7. Value of business Buy out formula Keyman Insurance

Gwen thought she would be paid out for Bill's share on the dissolution of the partnership. That was certainly true. Unfortunately whilst the business had lots of promise and potential that had not as yet been realised. It had only really been making enough to pay Bill and Frank a wage, had no clients who were contractually obliged to it, had cheap rented premises, a leased truck, and its main asset was the franchise.

The accountants advised that on winding up the business the value was really next to nothing.

I took over the negotiations from Gwen to try and get as much as I could for her from Frank on the dissolved business. It wasn't like the usual situation where two business partners go their separate ways. Bill was dead and all his goodwill and contacts and connections died with him. I did the best I could but $5,000 was all Frank was offering. I urged him to double it bearing in mind the business potential. "Potential is potential not hard cash now" said Frank. "Look, Bill was a good bloke but I've got my own family to think about".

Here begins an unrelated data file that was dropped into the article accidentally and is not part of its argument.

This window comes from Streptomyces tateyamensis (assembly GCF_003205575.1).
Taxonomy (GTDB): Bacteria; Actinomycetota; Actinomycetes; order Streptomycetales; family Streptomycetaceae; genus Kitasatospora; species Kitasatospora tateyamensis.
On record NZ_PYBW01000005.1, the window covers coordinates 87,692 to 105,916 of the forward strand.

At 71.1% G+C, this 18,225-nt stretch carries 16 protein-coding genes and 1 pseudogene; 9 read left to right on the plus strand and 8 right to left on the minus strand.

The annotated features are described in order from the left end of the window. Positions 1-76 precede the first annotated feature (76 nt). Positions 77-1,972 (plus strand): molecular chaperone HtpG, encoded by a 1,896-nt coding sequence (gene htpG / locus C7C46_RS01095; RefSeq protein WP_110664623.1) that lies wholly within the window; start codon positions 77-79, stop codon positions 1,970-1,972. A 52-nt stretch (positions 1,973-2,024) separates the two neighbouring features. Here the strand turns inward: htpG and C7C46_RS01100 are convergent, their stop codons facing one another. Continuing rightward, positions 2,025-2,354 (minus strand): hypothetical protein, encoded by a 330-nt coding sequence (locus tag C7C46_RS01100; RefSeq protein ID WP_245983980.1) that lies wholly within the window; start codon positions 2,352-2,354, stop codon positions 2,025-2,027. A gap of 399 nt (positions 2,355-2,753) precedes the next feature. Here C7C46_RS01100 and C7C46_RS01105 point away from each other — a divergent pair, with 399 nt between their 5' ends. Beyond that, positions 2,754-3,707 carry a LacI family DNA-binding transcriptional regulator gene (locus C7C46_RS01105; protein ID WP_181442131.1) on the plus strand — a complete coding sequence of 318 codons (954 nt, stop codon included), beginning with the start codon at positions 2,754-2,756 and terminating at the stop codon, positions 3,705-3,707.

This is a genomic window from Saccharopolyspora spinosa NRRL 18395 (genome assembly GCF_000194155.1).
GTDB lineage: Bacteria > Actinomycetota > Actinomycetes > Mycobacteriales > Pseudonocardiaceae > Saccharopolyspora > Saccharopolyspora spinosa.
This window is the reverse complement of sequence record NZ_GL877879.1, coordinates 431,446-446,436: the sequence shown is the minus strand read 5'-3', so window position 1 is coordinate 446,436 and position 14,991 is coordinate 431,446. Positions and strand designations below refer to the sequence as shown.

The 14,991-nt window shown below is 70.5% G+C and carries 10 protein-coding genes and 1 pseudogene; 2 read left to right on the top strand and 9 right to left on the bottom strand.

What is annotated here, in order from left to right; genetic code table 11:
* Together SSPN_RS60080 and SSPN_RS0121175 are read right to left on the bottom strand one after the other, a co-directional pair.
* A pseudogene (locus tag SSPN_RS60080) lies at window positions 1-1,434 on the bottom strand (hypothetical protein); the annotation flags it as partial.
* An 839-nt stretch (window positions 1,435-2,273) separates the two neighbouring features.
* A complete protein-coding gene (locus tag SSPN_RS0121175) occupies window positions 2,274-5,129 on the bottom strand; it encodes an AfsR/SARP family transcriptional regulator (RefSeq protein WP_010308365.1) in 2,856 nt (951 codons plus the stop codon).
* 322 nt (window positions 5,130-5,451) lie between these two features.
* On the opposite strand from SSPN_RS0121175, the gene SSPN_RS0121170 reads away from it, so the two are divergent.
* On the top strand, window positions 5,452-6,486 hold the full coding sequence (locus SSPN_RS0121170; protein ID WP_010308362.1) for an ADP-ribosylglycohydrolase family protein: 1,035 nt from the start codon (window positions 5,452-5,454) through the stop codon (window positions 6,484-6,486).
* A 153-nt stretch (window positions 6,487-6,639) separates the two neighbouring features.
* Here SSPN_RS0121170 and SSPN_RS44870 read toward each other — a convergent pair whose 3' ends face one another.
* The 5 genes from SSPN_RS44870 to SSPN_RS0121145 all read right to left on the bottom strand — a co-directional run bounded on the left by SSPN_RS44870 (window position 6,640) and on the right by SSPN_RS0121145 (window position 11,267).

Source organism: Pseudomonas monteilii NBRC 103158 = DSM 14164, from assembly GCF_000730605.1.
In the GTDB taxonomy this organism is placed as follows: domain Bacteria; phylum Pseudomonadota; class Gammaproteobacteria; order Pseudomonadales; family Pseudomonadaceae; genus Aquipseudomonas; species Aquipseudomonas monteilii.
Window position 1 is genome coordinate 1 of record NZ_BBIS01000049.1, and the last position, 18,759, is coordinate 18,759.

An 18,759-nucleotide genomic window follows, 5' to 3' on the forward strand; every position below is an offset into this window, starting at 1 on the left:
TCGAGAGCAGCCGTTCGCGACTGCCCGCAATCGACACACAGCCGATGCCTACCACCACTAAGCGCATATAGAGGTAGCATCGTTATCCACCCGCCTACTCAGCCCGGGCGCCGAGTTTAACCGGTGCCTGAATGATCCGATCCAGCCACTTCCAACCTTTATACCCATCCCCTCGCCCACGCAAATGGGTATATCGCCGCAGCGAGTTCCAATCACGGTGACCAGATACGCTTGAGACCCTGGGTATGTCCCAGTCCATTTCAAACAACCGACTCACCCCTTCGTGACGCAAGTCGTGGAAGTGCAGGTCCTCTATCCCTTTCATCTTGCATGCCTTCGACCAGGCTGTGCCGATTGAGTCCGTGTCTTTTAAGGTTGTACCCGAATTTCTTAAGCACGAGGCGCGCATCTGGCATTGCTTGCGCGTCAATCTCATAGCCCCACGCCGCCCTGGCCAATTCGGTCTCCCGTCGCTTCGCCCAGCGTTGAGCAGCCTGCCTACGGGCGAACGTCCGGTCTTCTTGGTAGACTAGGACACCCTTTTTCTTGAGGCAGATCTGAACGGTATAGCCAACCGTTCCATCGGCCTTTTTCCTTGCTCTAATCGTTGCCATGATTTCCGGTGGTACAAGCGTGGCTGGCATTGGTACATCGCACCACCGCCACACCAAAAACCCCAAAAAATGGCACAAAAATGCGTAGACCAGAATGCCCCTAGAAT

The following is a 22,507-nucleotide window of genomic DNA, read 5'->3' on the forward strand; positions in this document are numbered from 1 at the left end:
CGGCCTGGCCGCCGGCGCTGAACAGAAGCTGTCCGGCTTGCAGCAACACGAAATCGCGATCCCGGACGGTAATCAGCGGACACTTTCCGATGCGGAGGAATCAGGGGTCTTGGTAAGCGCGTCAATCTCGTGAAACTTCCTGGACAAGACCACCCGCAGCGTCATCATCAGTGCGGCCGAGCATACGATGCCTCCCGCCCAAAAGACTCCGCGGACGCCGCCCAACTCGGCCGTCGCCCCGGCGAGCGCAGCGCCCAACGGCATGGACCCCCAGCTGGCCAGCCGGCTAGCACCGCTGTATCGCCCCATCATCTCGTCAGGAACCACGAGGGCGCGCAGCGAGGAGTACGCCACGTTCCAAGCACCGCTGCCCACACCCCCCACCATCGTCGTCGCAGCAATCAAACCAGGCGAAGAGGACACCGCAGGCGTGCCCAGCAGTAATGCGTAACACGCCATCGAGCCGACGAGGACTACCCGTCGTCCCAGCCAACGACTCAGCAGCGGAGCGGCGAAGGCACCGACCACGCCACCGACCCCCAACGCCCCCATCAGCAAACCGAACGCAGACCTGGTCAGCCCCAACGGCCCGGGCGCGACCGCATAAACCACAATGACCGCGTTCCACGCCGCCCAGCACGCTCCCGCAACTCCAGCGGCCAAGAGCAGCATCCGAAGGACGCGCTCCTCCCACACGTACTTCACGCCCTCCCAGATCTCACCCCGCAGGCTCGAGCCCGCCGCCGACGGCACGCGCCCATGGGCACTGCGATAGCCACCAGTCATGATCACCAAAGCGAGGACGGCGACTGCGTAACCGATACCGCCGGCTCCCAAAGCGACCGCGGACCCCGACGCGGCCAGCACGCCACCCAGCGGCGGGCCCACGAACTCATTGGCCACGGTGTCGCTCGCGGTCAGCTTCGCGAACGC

Unfortunately Gwen had to make do with the $5,000 nominal payment that I was able to get out of Frank. At least it was better than the theoretical nothing the Accountant said the business was worth. Things are only worth what people will pay for them and no one wanted a half interest in a franchise with Frank. A price formula in the Partnership together with Keyman Insurance would have saved a lot of heartache. To be fair to Frank it would be a little hard to expect him to pay for "dead" goodwill.

8. More about the Rules of Intestacy

I would like to tell you this story had a happy ending but there was more bad news in store. Bill had married as a young man some 25 years previously and divorced approximately 24 years prior to his death. There had been one child of that union. Bill had tried his best to see her and be involved with her but his former wife was pretty bitter about things and would not allow him access and in the end Bill had given up (7).

He had rebuilt his life with a new wife and a young daughter and come to Cairns ten years prior to his death.

As a matter of courtesy Gwen had dropped his former wife a note to let her know Bill had died.